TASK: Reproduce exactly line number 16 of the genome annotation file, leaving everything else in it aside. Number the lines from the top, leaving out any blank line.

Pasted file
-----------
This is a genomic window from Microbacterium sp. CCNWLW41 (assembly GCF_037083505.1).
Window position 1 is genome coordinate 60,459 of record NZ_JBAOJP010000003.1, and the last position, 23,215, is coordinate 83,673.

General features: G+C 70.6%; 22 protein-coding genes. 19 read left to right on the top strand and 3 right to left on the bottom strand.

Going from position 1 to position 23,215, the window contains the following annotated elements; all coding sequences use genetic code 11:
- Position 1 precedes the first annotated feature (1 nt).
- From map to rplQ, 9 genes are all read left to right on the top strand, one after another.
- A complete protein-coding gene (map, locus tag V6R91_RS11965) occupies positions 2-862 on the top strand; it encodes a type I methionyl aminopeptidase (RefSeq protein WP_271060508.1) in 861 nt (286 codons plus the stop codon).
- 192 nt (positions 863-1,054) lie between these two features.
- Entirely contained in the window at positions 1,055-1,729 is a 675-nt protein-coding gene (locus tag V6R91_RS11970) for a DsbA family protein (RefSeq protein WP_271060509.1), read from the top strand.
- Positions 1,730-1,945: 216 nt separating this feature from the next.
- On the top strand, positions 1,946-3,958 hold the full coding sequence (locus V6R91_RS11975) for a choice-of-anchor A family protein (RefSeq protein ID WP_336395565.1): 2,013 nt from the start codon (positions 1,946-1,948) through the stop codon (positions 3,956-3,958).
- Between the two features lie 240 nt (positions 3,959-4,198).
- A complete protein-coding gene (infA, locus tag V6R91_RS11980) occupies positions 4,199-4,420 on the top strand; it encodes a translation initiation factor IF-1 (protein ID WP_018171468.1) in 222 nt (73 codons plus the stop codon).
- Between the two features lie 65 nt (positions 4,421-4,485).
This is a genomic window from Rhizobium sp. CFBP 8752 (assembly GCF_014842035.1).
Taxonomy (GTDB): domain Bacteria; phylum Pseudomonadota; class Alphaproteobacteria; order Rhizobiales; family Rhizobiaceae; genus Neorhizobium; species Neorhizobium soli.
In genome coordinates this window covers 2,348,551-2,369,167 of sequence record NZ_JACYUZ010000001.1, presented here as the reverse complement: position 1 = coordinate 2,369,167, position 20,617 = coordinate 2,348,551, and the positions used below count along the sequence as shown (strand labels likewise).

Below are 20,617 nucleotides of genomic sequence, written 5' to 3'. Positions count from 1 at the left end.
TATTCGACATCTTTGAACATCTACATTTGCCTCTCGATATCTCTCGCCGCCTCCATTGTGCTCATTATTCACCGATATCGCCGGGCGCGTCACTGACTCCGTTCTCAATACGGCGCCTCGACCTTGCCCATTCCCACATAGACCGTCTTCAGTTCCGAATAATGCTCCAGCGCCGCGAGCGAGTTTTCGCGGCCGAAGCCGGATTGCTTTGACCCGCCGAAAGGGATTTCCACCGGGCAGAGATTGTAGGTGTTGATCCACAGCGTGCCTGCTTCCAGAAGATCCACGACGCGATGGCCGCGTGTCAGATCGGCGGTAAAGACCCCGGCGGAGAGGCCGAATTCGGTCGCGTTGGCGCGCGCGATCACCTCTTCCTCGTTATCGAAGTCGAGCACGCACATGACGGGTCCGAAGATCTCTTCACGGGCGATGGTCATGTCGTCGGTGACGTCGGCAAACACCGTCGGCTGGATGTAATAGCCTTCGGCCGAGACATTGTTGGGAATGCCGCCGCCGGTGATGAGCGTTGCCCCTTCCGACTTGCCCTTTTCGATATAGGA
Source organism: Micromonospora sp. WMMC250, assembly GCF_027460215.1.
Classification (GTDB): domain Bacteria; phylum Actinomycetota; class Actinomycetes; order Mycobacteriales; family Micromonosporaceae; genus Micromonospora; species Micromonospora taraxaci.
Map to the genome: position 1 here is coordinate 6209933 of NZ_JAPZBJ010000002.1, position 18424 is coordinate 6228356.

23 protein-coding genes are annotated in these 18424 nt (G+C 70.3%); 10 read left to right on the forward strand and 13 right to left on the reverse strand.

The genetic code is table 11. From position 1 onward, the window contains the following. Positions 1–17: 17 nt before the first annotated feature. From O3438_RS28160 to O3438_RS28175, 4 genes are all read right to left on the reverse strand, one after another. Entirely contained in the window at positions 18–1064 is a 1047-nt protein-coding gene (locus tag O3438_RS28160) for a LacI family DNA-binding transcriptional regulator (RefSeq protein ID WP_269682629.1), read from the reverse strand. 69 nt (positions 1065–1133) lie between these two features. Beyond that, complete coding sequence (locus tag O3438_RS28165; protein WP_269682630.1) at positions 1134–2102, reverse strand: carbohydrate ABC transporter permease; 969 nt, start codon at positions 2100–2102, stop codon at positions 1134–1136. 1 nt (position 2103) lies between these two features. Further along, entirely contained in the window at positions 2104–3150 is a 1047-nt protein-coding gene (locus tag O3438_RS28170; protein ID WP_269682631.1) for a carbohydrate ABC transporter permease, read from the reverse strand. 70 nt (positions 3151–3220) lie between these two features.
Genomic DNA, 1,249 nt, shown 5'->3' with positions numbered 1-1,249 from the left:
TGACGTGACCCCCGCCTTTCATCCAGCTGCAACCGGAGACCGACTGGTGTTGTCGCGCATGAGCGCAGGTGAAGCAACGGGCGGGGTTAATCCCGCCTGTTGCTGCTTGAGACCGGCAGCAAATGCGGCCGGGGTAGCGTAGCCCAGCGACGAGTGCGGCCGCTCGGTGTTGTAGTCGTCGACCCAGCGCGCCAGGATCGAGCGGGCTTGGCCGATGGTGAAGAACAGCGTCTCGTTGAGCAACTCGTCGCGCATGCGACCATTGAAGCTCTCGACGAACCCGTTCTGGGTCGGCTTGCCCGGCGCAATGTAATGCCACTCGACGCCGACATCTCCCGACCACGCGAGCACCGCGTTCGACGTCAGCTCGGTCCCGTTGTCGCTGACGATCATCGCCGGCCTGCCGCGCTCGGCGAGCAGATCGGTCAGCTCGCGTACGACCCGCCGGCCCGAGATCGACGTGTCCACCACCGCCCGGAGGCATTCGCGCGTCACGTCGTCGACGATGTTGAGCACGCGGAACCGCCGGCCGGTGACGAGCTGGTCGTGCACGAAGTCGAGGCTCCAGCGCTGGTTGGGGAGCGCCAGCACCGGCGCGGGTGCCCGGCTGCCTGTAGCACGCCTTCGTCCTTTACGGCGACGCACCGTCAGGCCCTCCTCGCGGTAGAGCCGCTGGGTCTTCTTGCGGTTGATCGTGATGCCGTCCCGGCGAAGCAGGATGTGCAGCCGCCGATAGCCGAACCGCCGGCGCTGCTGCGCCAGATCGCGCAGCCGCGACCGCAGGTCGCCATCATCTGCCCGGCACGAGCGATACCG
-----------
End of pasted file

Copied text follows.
Taxonomy (GTDB): domain Bacteria; phylum Pseudomonadota; class Alphaproteobacteria; order Rhizobiales; family Rhizobiaceae; genus Neorhizobium; species Neorhizobium soli.